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Contrary to what one might first think, a biotin antibody is not a substance that is raised against biotin. Rather, a biotin antibody is an antibody that has been conjugated to biotin. Biotin binds strongly to a ligand — avidin — which can, in turn, be conjugated to light-detectable molecules such as fluorophores. Biotin and avidin form one of the strongest biologically relevant covalent bonds known, making biotin- and avidin-conjugated ligand/receptor units especially useful in scientific studies.
Biotin is a B-complex vitamin — vitamin B7. It is such a small molecule that multiple biotin molecules can be conjugated to a single monoclonal or polyclonal antibody. The fact that biotin is also water-soluble allows for greater versatility in buffer systems than if it were insoluble. For greater specificity, monoclonal antibody conjugation to biotin is often recommended over polyclonal antibody conjugation. The biotin molecule can be directly bonded with the antibody of interest, or it can be linked through a molecular tail to allow for more freedom of movement.
The biotin ligand avidin is found in egg albumin. It can be cheaply made and easily isolated. Multiple avidin molecules will bind to each biotin receptor, amplifying a single antibody detection signal. When a biotin antibody adheres to an antigen of interest, an experimenter can then expose the complex to avidin conjugated to fluorophores, making the complex detectable. Through fluorescent imaging, the biotin antibody and avidin-conjugated ligand can be detected with light microscopy, and antigens of interest can be studied in situ.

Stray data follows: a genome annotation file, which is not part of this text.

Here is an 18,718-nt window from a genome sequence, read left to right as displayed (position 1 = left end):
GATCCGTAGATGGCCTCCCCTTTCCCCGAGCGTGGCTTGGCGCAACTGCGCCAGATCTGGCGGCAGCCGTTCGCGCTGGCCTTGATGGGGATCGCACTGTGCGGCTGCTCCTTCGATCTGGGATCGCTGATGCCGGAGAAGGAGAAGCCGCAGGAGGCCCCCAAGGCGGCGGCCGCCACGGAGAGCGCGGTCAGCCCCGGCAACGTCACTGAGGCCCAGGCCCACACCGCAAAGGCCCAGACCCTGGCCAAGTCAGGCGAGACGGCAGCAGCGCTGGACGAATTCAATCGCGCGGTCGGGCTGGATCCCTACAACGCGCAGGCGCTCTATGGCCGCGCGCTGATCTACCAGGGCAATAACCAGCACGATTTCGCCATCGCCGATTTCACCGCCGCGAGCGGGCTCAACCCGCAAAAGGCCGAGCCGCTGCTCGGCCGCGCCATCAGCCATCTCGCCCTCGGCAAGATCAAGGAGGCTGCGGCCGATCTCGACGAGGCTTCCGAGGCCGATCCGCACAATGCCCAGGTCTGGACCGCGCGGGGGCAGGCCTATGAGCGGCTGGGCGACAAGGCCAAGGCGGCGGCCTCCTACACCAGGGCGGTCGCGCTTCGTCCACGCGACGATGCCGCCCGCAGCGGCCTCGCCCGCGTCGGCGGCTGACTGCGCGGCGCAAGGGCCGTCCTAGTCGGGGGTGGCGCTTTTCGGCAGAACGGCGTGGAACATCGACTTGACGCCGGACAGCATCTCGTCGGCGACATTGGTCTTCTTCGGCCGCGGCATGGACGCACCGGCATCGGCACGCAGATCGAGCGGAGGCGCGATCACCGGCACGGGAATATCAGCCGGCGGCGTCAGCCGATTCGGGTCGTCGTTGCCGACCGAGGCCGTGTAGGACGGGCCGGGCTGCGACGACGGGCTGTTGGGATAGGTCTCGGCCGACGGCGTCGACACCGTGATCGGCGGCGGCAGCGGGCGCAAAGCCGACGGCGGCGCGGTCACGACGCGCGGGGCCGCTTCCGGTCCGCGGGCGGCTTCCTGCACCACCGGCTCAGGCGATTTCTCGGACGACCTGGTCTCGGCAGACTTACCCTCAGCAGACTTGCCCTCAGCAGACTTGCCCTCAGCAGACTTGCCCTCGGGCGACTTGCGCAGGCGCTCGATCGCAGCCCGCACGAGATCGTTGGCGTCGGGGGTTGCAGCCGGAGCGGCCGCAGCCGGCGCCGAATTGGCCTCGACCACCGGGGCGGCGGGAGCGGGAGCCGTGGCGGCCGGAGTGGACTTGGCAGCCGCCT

Although the creation and use of a biotin antibody and a fluorescently tagged avidin molecule is a common solution for antigen detection, alternatives exist that still make use of the biotin/avidin complex. Binding biotin to a ligand like a neurotoxin can be advantageous in detecting placement of neuronal receptors affected by the neurotoxin in question. It also is possible to conjugate biotin to a nucleotide sequence such as messenger ribonucleic acid (mRNA) to find where these nucleotide sequences are being translated into proteins or to detect cellular mRNA regulation.
It is possible to buy biotinylated polyclonal or monoclonal antibodies, though biotinylated antibody production is within the ability of many experimenters. Protocols can be found online suggesting antibody biotinylation methods, though most easily followed protocols directly link biotin to an antibody rather than suggest how to intercalate a molecular spacer. Molecular spacers between biotin and its associated antibody allow for greater spacing to expose more molecules to binding sites, and these biotin antibodies usually are purchased rather than made.
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